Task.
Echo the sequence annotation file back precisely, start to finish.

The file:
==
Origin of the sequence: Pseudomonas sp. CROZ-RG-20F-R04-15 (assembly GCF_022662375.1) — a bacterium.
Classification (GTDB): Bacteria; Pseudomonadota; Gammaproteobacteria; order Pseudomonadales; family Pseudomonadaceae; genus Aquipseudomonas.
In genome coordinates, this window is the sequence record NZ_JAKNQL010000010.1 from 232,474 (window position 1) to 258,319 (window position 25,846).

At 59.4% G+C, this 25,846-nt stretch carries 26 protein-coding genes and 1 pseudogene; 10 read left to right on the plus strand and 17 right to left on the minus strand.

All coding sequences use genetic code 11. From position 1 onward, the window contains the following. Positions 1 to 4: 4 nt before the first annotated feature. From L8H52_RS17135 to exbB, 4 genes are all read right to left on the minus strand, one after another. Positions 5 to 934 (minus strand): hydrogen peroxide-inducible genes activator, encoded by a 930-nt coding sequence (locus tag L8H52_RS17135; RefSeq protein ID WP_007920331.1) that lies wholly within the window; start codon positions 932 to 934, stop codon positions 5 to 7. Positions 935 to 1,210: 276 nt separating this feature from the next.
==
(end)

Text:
Origin of the sequence: Pseudomonas sp. CROZ-RG-20F-R04-15 (assembly GCF_022662375.1) — a bacterium.
Classification (GTDB): Bacteria; Pseudomonadota; Gammaproteobacteria; order Pseudomonadales; family Pseudomonadaceae; genus Aquipseudomonas.
In genome coordinates, this window is the sequence record NZ_JAKNQL010000010.1 from 232,474 (window position 1) to 258,319 (window position 25,846).

At 59.4% G+C, this 25,846-nt stretch carries 26 protein-coding genes and 1 pseudogene; 10 read left to right on the plus strand and 17 right to left on the minus strand.

All coding sequences use genetic code 11. From position 1 onward, the window contains the following. Positions 1 to 4: 4 nt before the first annotated feature. From L8H52_RS17135 to exbB, 4 genes are all read right to left on the minus strand, one after another. Positions 5 to 934 (minus strand): hydrogen peroxide-inducible genes activator, encoded by a 930-nt coding sequence (locus tag L8H52_RS17135; RefSeq protein ID WP_007920331.1) that lies wholly within the window; start codon positions 932 to 934, stop codon positions 5 to 7. Positions 935 to 1,210: 276 nt separating this feature from the next.